Anyway, I have made time this summer to read.  I could ride my bike to our local library or even walk, it is close enough.  (It is also HOT here so I have not done either yet.  Also don’t have a bike.)  I am catching up on two series that I have read through the years. Aunt Dimity, very light-hearted, set in England (here is a link  about Aunt Dimity ) and Miss Julia, also not serious literature, set in North Carolina.  (about Miss Julia)  Miss Julia is helping me to get back in touch with my Carolina/Southern strong women attitude.

From reading earlier posts you might remember that I have a very vivid imagination.  (that movie of my life that plays in my head when I first arrive in France)  I was pleased that when I started reading a Miss Julia book again the same images of the homes and the town popped up in my head.  And this is the question, when you read do you see the story and what is happening in your mind?  Is it only people who really love reading and can get lost in it that see this?  Is this something that is taught or does it just develop?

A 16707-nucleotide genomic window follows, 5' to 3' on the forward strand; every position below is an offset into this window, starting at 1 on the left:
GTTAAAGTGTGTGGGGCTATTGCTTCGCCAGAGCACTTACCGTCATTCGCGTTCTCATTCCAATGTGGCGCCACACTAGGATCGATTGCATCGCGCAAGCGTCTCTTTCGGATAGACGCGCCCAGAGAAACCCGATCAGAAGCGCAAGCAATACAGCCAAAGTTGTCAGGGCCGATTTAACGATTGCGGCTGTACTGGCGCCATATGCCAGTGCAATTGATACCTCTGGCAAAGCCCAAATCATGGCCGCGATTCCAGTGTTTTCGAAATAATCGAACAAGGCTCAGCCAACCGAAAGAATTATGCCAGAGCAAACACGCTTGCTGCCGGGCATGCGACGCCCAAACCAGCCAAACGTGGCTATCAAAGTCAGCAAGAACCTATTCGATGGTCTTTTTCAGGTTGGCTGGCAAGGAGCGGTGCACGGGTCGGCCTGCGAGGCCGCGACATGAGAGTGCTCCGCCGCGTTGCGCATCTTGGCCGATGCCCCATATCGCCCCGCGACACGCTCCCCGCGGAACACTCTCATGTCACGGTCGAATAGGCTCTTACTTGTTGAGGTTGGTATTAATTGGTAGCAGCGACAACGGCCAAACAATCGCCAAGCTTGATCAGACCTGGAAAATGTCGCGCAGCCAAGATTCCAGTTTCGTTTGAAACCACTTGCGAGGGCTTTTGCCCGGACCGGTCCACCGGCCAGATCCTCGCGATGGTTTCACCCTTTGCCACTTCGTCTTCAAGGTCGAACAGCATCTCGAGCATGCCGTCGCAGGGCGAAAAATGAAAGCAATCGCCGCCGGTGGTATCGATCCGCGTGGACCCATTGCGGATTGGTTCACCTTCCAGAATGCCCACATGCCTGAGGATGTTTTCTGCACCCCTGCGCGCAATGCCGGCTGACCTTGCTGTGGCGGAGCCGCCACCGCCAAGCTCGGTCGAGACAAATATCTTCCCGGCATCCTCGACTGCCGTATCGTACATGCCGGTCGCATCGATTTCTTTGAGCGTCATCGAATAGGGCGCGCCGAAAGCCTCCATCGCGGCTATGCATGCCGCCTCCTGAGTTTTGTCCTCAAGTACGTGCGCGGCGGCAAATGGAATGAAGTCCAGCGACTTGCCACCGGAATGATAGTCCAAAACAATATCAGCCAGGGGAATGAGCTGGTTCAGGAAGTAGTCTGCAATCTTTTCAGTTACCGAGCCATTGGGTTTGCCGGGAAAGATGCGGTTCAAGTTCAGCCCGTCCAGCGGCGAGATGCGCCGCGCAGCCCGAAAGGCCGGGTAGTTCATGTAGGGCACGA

When in the library I also pick up a cook book.  Currently eating our way through Burma (Myanmar) using the book Burma Superstar  (https://www.goodreads.com/book/show/31084637-burma-superstar)  by Desmond Tan and Kate Leahy.  Yesterday was a very tasty okra curry.  It was not quite right since I used a Spanish smoked paprika and the can of tomatoes had Italian basil in it….but what is a little blending of cultures.  So did my parents, who forced me to travel with them and gave me a love of reading, shape my everyday life years and years later.  Yes, most probably.

 

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Who remembers this